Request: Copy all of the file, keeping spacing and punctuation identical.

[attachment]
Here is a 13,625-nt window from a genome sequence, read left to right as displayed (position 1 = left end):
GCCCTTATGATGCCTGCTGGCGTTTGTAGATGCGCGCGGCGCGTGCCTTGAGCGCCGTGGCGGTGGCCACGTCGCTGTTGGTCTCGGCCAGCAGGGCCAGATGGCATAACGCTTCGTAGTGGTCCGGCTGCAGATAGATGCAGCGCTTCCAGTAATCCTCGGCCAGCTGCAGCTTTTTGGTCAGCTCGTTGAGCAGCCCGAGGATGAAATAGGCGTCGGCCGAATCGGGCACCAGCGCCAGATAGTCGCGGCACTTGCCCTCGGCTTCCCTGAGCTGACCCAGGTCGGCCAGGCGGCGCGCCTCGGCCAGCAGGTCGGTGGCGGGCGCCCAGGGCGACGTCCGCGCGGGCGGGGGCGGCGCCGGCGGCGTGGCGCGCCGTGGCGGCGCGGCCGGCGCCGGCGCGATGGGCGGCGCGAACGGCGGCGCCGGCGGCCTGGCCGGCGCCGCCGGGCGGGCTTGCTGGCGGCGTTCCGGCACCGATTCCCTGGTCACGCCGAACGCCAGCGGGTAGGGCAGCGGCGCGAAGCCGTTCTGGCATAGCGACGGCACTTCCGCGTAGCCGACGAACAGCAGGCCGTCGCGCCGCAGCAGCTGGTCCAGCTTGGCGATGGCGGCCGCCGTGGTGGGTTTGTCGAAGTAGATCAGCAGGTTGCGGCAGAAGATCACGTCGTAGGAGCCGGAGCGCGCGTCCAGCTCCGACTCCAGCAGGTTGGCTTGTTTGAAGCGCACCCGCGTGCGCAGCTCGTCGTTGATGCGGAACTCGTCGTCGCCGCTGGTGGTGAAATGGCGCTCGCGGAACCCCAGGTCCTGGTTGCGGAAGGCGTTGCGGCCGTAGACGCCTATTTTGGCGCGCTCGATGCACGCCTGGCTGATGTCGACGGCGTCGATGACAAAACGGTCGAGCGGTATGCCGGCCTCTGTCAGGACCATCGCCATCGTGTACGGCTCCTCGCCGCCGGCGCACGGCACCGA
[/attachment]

Here is a 13,625-nt window from a genome sequence, read left to right as displayed (position 1 = left end):
GCCCTTATGATGCCTGCTGGCGTTTGTAGATGCGCGCGGCGCGTGCCTTGAGCGCCGTGGCGGTGGCCACGTCGCTGTTGGTCTCGGCCAGCAGGGCCAGATGGCATAACGCTTCGTAGTGGTCCGGCTGCAGATAGATGCAGCGCTTCCAGTAATCCTCGGCCAGCTGCAGCTTTTTGGTCAGCTCGTTGAGCAGCCCGAGGATGAAATAGGCGTCGGCCGAATCGGGCACCAGCGCCAGATAGTCGCGGCACTTGCCCTCGGCTTCCCTGAGCTGACCCAGGTCGGCCAGGCGGCGCGCCTCGGCCAGCAGGTCGGTGGCGGGCGCCCAGGGCGACGTCCGCGCGGGCGGGGGCGGCGCCGGCGGCGTGGCGCGCCGTGGCGGCGCGGCCGGCGCCGGCGCGATGGGCGGCGCGAACGGCGGCGCCGGCGGCCTGGCCGGCGCCGCCGGGCGGGCTTGCTGGCGGCGTTCCGGCACCGATTCCCTGGTCACGCCGAACGCCAGCGGGTAGGGCAGCGGCGCGAAGCCGTTCTGGCATAGCGACGGCACTTCCGCGTAGCCGACGAACAGCAGGCCGTCGCGCCGCAGCAGCTGGTCCAGCTTGGCGATGGCGGCCGCCGTGGTGGGTTTGTCGAAGTAGATCAGCAGGTTGCGGCAGAAGATCACGTCGTAGGAGCCGGAGCGCGCGTCCAGCTCCGACTCCAGCAGGTTGGCTTGTTTGAAGCGCACCCGCGTGCGCAGCTCGTCGTTGATGCGGAACTCGTCGTCGCCGCTGGTGGTGAAATGGCGCTCGCGGAACCCCAGGTCCTGGTTGCGGAAGGCGTTGCGGCCGTAGACGCCTATTTTGGCGCGCTCGATGCACGCCTGGCTGATGTCGACGGCGTCGATGACAAAACGGTCGAGCGGTATGCCGGCCTCTGTCAGGACCATCGCCATCGTGTACGGCTCCTCGCCGCCGGCGCACGGCACCGA